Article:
Hi Expat. I'm inclined to agree with you! It is just galling to think that the chances are that he quite regularly pulls this ruse on unsuspecting freelancers. He very much underbriefed in terms of the amount of work that was involved, and then complains about how much time it took to do the work! I was prepared to work with him - I justified my time (which is well within industry norms), and offered a compromise, but he's not prepared to consider that.

I know another freelancer who has worked with him in the past and I've contacted her to sound out whether she's ever had problems with getting him to pay his bills. Not that I can see what difference it would make, to be honest. This is the first time I have had a big problem with a client in the several years I've been freelancing. Not working for him again will be no skin off my nose - I am turning down work left, right and centre as I'm so busy at the moment, but it leaves a bad taste in the mouth.

Unfortunately, I am very much at a disadvantage in terms of providing a detailed breakdown of how the hours were spent, as he has let the invoice get so overdue before quibbling it - I record time spent but not the minutiae of what time I spent doing what aspects of the work, and by now I just can't remember that.

JennyWren Fri 16-Jan-15 20:44:58

So many responses - thank you all. I have been getting much better at chasing late payers, but I am very lucky and all my other clients are pretty good. I've started using a proper cloud-based accounting system rather than just creating my own invoices, which I think helps me to look more professional, and it also helps me to keep a close eye on who has outstanding invoices.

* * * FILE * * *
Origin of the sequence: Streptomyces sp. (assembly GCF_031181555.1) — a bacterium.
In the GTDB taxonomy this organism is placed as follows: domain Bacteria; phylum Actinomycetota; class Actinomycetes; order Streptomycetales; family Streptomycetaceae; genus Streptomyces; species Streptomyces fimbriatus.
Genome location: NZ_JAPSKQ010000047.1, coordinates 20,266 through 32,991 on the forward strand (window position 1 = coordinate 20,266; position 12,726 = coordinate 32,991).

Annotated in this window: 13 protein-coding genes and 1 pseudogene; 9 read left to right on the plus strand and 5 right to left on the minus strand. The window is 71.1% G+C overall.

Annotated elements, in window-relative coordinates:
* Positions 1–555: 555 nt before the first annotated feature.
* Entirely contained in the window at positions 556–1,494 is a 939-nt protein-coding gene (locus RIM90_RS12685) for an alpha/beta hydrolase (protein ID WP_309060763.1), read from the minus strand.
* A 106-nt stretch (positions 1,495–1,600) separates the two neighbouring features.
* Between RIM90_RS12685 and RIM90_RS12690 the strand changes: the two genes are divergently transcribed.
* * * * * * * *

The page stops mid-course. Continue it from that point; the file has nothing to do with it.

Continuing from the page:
Unfortunately, most of the mid-project conversations I had with them about the time it was taken were verbal conversations, although I do have a couple of emails, and some very positive feedback about the work I was producing. I think that in the end I am going to do what Mintyy and Expat suggest - I'll tell them that I don't agree, but that I will accept the partial payment for expediency's sake. And never agree to work for them again.

TalkinPeace Sat 17-Jan-15 20:02:27

DH had similar recently with a client who afterwards complained about the service and wanted a discount but did not specify how much.

I went through the emails and the response was
- this is what you asked for
- this was where you ignored our advice
- this was where you changed the spec
- this was what happened at the event